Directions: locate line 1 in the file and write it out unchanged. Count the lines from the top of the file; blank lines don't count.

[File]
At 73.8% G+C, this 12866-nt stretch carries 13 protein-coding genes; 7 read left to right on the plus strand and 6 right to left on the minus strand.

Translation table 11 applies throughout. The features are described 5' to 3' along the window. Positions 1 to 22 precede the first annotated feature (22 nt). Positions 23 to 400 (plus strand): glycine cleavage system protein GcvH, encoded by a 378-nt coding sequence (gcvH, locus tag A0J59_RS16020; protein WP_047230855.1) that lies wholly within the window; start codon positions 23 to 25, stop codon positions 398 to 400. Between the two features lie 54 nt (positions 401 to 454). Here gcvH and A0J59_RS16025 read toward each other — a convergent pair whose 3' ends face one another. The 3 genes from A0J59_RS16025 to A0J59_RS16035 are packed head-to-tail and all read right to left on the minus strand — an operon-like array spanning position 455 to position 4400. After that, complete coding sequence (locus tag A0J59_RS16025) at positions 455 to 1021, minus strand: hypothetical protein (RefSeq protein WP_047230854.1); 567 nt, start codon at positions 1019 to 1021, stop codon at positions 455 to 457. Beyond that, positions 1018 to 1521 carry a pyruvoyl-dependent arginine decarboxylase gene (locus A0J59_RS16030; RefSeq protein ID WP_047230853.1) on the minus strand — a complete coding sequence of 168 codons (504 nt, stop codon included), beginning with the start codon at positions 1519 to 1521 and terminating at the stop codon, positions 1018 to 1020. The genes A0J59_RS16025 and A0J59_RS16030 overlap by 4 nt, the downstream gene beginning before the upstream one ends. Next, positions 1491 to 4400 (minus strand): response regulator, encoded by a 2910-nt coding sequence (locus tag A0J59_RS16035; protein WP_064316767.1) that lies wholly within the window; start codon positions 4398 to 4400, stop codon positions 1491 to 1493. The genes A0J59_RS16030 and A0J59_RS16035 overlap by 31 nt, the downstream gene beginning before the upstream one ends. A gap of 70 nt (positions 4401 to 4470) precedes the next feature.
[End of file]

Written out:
At 73.8% G+C, this 12866-nt stretch carries 13 protein-coding genes; 7 read left to right on the plus strand and 6 right to left on the minus strand.